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Emergency in Vietnam: basic survival guide

Update: December, 19/2016 - 09:00
Doctor Mathieu Nalpas.—Photo courtesy of Family Medical Practice Hanoi.
Viet Nam News

By Dr. Mathieu Nalpas

No one can predict when an emergency will strike, but with a little foresight or planning we can minimize the damage. We will discuss some common emergencies that can occur on the streets or at home and how to deal with them.

What to keep at home

Key emergency numbers in your area.

It is important to post these emergency contact numbers on your refrigerator/door so that they are clearly visible.

The number must include:

Clinics [for example: FMP Hanoi: 0438430748]

Trusted friends

Emergency Medical Response Services [for example: Ho Chi Minh City: * 9999]

Fire brigade: 114

Police: 113

English is spoken by all services

Analgesics for pain and fever, especially if you have children. Temperature over 38 degrees Celsisus is defined as fever. Use paracetamol to bring down the fever, which must always be kept in the house. When the cause of the fever is unknown, it is better to use paracetamol (PANADOL, TYLENOL) rather that anti-inflammatory medicine.

What to remember

As soon as it is feasible, familiarise yourself with the areas where you live, work, shop and spend leisure time in Hanoi. Then identify the nearest medical clinic/hospital. Proximity and knowledge of where to obtain emergency help can save time and lives.

Clinic numbers (Memorize them and also store them on your cellphone).

Diarrhea with fever, abdominal pain or vomiting needs medical assessment immediately, especially in children. 

Fractures: You or your friend fall off your bike and you (he/she) are in pain. Or you are involved in a traffic accident and are struck by a car or a fast-moving object. The leg or arm looks deformed or twisted. Do not move unless there is immediate danger of further physical harm. Immobilise the limb. Call for help -- either a clinic or friends -- from your mobile. Remain where you are and wait for the ambulance or help to arrive.

If a friend falls over three metres, lands on the head and it is necessary to move for immediate safety, support the head and neck and move the victim in the direction of the head without bending the spine forward. Do NOT drag the victim sideways. Keep the victim quiet and warm. Hold the head still by gently placing one of your hands on each side of the head or place rolled up towels or any other piece of clothing on both sides of the head to keep it immobolised. Then call for the nearest emergency medical service.

Bleeding: Apply direct pressure to the wound. Do not apply the tourniquet above the bleeding point unless you cannot control the bleeding with direct pressure.

Unconsciousness: A family member or friend may become unconscious at home or on a street due to several reasons, including injury, loss of blood, poisoning, severe allergic reaction, diabetic reaction, heart attack, illness, fatigue, stress and not eating. If the victim is unconscious due to injury, he/she needs to be treated for a possible head/neck injury.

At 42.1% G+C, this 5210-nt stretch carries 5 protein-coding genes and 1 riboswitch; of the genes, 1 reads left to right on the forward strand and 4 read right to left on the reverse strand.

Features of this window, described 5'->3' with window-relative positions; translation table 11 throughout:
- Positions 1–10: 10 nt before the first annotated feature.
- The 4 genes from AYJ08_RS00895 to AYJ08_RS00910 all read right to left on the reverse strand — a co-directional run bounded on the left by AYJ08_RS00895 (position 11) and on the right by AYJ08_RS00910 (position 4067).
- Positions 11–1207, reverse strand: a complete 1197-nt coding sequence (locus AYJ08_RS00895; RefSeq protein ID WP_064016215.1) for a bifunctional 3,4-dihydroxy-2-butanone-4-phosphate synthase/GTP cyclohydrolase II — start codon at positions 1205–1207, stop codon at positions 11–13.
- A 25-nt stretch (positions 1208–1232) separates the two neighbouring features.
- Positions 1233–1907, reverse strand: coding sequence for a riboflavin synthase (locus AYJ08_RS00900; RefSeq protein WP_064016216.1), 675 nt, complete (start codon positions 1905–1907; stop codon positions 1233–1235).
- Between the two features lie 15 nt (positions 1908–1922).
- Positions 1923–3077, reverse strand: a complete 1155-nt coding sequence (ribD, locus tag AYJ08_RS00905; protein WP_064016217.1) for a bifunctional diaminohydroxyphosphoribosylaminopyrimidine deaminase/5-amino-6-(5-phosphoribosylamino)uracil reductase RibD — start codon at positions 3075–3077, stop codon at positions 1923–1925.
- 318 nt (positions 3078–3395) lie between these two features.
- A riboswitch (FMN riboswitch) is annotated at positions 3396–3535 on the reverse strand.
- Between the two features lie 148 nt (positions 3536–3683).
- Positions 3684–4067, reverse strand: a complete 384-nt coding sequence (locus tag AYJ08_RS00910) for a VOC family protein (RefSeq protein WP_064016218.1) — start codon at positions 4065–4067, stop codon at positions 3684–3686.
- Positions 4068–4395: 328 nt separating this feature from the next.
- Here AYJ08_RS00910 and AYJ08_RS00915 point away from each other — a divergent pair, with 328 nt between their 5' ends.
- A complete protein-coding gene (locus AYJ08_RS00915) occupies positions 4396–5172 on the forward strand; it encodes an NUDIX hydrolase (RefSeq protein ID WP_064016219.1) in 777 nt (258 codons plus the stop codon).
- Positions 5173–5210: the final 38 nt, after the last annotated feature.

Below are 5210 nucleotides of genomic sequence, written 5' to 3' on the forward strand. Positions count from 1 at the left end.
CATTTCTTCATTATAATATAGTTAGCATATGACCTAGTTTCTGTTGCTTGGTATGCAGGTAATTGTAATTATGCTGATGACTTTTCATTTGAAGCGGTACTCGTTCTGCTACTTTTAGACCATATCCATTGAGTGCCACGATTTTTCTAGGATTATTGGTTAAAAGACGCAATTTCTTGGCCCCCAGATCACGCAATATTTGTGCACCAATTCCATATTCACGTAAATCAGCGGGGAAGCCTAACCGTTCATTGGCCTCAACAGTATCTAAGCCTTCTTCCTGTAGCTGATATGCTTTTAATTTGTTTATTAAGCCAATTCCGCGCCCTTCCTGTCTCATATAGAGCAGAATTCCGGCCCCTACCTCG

Remain calm and assess the situation for safety. Be sure the situation is safe for you to approach. The following dangers will require caution: live electrical wires, gas leaks, building damage, fire or smoke, traffic or violence. If the scene is not safe or at any time becomes unsafe, GET OUT! You will be of no use to that person or anyone else if you get injured too.

If the scene is safe, assess the patient. Quickly observe the victim. Kneel down by the victim and tap or squeeze, not shake, the victim’s shoulder and ask, "Are you ok?" In case of an infant, you may tap the foot. If the victim responds but is badly hurt or appears to be very ill, get bystanders or friends to activate emergency response -- call the clinic/ambulance. If alone, use your mobile.

If the victim does not respond to your tap and shout, you must act quickly. You must first call for an ambulance and then check the victim’s breathing and pulse by looking, listening and feeling. If you cannot hear the breathing or feel the pulse, begin Cardio-Pulmonary resuscitation (CPR).

All age groups are recommended for cycles of 30 chest compressions alternated with two rescue breaths (mouth-to-mouth). Push fast and hard. The frequency of the compression must be 100 compressions per minute by pressing the chest 3-4cm each time. Count out loud the 30 compressions and repeat two mouth-to-mouth breaths. Repeat the cycle of 30 chest compressions alternating with two breaths until help arrives.

If you are alone and find an unresponsive infant or child, attempt to open the airway and give two breaths that are sufficient to make the chest rise. Then provide five cycles (30 compressions and two breaths = a cycle, about two minutes) before leaving the victim to call for medical assistance. A child is more likely to suffer from asphyxia (respiratory) arrest rather than heart irregularities, and is more likely to respond to, or benefit from the initial CPR.

When two or more rescuers are present, procedures should occur simultaneously. One or more rescuers must remain with the victim and begin CPR while the other calls for emergency medical service.

Better yet? Enroll yourself or your company in a CPR/emergency course where you can learn and practice basic CPR and trauma management.

* Doctor Mathieu Nalpas works as a General Practitioner at Family Medical Practice Hanoi -- a branch of Family Medical Practice Vietnam. To the dismay of many, most businesses are closed during public holidays in Viet Nam. FMP Hanoi is, however, open 24/7 during the holiday period, including Christmas, New Year and Tet. For any emergency or for more advice on a medical practice, visit Family Medical Practice Hanoi on 298 I Kim Mã, Ba Đình or call (04) 3843 0748.



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